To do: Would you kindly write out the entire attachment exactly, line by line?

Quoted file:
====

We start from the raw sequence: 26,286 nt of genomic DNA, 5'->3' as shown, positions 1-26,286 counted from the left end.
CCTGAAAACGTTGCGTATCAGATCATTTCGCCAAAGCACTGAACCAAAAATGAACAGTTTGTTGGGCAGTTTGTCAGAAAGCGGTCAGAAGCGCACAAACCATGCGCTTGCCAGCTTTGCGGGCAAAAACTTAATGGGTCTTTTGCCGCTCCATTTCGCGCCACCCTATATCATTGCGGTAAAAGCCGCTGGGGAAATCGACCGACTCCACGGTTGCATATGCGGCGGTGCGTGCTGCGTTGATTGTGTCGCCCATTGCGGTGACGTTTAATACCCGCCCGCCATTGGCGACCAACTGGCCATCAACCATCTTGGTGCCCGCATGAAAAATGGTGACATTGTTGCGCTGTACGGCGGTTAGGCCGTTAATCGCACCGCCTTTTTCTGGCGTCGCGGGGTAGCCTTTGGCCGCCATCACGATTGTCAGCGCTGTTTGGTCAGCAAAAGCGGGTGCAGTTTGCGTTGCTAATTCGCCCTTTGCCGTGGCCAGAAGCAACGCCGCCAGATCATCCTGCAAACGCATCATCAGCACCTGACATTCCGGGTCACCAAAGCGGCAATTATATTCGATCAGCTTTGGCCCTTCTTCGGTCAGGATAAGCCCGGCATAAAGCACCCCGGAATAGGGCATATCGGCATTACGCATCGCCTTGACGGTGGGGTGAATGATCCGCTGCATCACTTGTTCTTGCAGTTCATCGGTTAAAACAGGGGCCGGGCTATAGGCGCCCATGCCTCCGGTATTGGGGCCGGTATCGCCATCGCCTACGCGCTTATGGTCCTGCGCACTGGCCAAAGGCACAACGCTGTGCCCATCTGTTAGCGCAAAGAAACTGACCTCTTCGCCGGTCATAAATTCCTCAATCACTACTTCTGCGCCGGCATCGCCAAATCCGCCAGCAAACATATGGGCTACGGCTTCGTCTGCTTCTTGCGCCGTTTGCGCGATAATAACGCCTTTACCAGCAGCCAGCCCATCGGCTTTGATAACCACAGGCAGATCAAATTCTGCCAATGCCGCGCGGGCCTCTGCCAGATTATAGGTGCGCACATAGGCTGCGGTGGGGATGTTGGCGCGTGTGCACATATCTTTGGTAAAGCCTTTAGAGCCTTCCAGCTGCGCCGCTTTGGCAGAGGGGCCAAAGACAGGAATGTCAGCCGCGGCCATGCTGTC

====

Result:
We start from the raw sequence: 26,286 nt of genomic DNA, 5'->3' as shown, positions 1-26,286 counted from the left end.
CCTGAAAACGTTGCGTATCAGATCATTTCGCCAAAGCACTGAACCAAAAATGAACAGTTTGTTGGGCAGTTTGTCAGAAAGCGGTCAGAAGCGCACAAACCATGCGCTTGCCAGCTTTGCGGGCAAAAACTTAATGGGTCTTTTGCCGCTCCATTTCGCGCCACCCTATATCATTGCGGTAAAAGCCGCTGGGGAAATCGACCGACTCCACGGTTGCATATGCGGCGGTGCGTGCTGCGTTGATTGTGTCGCCCATTGCGGTGACGTTTAATACCCGCCCGCCATTGGCGACCAACTGGCCATCAACCATCTTGGTGCCCGCATGAAAAATGGTGACATTGTTGCGCTGTACGGCGGTTAGGCCGTTAATCGCACCGCCTTTTTCTGGCGTCGCGGGGTAGCCTTTGGCCGCCATCACGATTGTCAGCGCTGTTTGGTCAGCAAAAGCGGGTGCAGTTTGCGTTGCTAATTCGCCCTTTGCCGTGGCCAGAAGCAACGCCGCCAGATCATCCTGCAAACGCATCATCAGCACCTGACATTCCGGGTCACCAAAGCGGCAATTATATTCGATCAGCTTTGGCCCTTCTTCGGTCAGGATAAGCCCGGCATAAAGCACCCCGGAATAGGGCATATCGGCATTACGCATCGCCTTGACGGTGGGGTGAATGATCCGCTGCATCACTTGTTCTTGCAGTTCATCGGTTAAAACAGGGGCCGGGCTATAGGCGCCCATGCCTCCGGTATTGGGGCCGGTATCGCCATCGCCTACGCGCTTATGGTCCTGCGCACTGGCCAAAGGCACAACGCTGTGCCCATCTGTTAGCGCAAAGAAACTGACCTCTTCGCCGGTCATAAATTCCTCAATCACTACTTCTGCGCCGGCATCGCCAAATCCGCCAGCAAACATATGGGCTACGGCTTCGTCTGCTTCTTGCGCCGTTTGCGCGATAATAACGCCTTTACCAGCAGCCAGCCCATCGGCTTTGATAACCACAGGCAGATCAAATTCTGCCAATGCCGCGCGGGCCTCTGCCAGATTATAGGTGCGCACATAGGCTGCGGTGGGGATGTTGGCGCGTGTGCACATATCTTTGGTAAAGCCTTTAGAGCCTTCCAGCTGCGCCGCTTTGGCAGAGGGGCCAAAGACAGGAATGTCAGCCGCGGCCATGCTGTC